The supply of social rented homes – council housing and housing association homes let at genuinely affordable ‘social’ rents – has fallen by almost 210,000 in England between 2012 and 2020, according to the Chartered Institute of Housing’s annual UK Housing Review 2021.
Despite 70,000 new social rented homes being built, over 280,000 have either been sold, converted to higher rents, or demolished since April 2012, creating a net loss of 209,351. The two biggest reasons for this being right to buy sales (121,000) and conversions of letting to higher (‘affordable’) rents (116,000).
The review warns that the position is likely to get worse due to the pandemic. Just 10,531 affordable homes of all types were started under grant-funded programmes in the first half of 2020/21, compared with 17,980 for the equivalent period in 2019/20.
The government has promised 32,000 new social rented homes outside London in the next five years, but this is just 4,000 more than in the previous five years and will not replace future losses through right to buy sales.
Gavin Smart, chief executive of the Chartered Institute of Housing (CIH) said:
“The Review shows the drastic effects that policy changes over the past few years have had on the supply of homes at lower ‘social’ rents. CIH has called for the investment needed to build 90,000 homes per year at social rents to address the backlog of housing need that has built up. It has also asked the government to suspend right to buy to help deal with the housing crisis, which the pandemic has only made worse.”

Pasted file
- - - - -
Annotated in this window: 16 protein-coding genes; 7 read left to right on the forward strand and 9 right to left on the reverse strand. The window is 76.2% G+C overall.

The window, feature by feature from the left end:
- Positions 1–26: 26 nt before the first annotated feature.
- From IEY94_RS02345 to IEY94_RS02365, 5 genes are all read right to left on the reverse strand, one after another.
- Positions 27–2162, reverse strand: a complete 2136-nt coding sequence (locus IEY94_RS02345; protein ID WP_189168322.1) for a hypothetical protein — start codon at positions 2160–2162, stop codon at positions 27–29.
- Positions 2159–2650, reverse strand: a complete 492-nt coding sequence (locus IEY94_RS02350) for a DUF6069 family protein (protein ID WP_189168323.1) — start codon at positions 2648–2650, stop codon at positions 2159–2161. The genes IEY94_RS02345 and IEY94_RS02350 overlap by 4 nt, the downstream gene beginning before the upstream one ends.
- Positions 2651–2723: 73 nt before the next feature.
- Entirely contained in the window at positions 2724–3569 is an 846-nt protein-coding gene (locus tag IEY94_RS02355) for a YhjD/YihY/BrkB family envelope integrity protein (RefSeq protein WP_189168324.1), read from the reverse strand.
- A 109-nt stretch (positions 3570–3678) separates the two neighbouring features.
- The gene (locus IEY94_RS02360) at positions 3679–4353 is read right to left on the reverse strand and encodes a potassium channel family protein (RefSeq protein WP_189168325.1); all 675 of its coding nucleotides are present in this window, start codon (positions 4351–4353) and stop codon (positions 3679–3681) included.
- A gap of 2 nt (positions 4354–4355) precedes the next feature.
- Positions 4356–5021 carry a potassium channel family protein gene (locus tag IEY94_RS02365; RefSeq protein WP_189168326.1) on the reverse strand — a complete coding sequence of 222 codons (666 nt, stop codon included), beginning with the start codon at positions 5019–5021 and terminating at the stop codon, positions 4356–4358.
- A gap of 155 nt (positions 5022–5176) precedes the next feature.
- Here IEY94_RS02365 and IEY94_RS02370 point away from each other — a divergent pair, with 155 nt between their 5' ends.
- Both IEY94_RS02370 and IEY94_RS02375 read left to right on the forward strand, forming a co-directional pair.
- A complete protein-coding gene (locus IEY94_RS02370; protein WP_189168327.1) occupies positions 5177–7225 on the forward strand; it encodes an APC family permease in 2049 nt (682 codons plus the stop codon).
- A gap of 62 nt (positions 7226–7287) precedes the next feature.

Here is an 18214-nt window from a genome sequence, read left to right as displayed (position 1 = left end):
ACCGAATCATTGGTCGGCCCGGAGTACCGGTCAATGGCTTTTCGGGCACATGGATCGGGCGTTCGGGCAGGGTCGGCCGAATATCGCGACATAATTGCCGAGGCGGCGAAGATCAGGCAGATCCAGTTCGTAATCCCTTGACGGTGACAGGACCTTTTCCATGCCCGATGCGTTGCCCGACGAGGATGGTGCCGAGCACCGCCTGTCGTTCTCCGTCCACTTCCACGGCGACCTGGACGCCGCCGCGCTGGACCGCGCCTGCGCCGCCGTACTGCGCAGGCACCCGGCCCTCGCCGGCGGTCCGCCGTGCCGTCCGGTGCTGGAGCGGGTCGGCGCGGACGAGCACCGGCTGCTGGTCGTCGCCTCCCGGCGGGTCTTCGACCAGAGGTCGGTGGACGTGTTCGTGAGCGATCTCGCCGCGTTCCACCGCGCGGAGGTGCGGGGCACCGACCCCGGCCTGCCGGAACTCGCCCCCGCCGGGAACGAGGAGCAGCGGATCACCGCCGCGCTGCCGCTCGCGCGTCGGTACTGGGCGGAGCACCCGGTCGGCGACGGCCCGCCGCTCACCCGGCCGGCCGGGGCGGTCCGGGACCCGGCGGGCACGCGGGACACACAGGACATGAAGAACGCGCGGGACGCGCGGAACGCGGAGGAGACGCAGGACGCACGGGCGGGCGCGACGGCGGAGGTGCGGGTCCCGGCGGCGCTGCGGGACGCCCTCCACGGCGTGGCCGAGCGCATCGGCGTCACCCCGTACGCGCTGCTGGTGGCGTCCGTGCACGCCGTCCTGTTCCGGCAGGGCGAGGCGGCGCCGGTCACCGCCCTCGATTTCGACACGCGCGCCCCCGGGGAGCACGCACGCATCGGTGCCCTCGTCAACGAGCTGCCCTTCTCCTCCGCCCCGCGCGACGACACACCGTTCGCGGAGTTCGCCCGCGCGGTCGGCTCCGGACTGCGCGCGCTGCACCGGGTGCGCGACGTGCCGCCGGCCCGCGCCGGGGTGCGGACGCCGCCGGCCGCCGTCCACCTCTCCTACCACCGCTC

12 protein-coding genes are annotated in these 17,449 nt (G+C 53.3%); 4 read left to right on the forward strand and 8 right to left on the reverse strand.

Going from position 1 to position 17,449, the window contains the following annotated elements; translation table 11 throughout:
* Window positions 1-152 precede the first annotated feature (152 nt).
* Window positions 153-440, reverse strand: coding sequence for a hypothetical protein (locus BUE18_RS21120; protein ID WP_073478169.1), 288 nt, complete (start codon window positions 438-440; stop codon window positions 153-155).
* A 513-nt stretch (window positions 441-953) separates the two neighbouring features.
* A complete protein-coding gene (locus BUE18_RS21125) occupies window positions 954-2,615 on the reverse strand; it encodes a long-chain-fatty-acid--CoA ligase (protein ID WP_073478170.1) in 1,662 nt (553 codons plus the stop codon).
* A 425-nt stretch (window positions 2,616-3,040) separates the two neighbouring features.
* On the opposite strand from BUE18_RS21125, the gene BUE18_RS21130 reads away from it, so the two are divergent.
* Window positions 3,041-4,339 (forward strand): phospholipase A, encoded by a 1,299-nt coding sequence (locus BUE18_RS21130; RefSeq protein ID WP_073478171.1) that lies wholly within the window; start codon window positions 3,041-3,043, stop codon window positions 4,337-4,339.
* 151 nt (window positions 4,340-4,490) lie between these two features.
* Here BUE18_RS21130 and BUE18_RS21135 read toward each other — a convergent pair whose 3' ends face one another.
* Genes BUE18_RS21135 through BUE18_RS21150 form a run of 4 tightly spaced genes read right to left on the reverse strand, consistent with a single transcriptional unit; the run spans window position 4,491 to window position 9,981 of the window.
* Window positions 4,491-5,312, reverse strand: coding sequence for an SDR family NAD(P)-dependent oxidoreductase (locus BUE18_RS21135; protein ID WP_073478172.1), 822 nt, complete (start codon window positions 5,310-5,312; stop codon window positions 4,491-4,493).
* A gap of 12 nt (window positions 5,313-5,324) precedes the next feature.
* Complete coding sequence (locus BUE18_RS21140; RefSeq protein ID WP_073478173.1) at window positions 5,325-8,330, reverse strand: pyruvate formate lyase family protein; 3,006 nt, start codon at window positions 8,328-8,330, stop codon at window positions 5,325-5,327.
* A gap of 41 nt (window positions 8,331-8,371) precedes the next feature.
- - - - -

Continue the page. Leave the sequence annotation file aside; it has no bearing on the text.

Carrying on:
As always, this year’s UK Housing Review features chapters on a variety of housing-related issues written by leading analysts. It is packed with statistics and analysis about housing, households, and welfare benefits across the UK and internationally, making it the prime source of information and analysis for all concerned with housing policy and finance. The Review also has 200 tables covering a wide range of housing data relating to tenure, social housing stock, housing expenditure, and the private rented sector.
Mark Stephens, professor of urban studies at the University of Glasgow and one of the Review’s main authors said:
‘Our work shows that only 11 per cent of new ‘affordable’ homes built in England are at genuinely affordable social rents, compared with nearly 70 per cent in Scotland and over 80 per cent in Wales. In contrast to England, Scotland’s social rented stock has grown by 25,000 over the last five years. Scotland and Wales have both halted right to buy. The Review makes clear that building social rented homes addresses the most urgent housing needs and is the best use of public money.’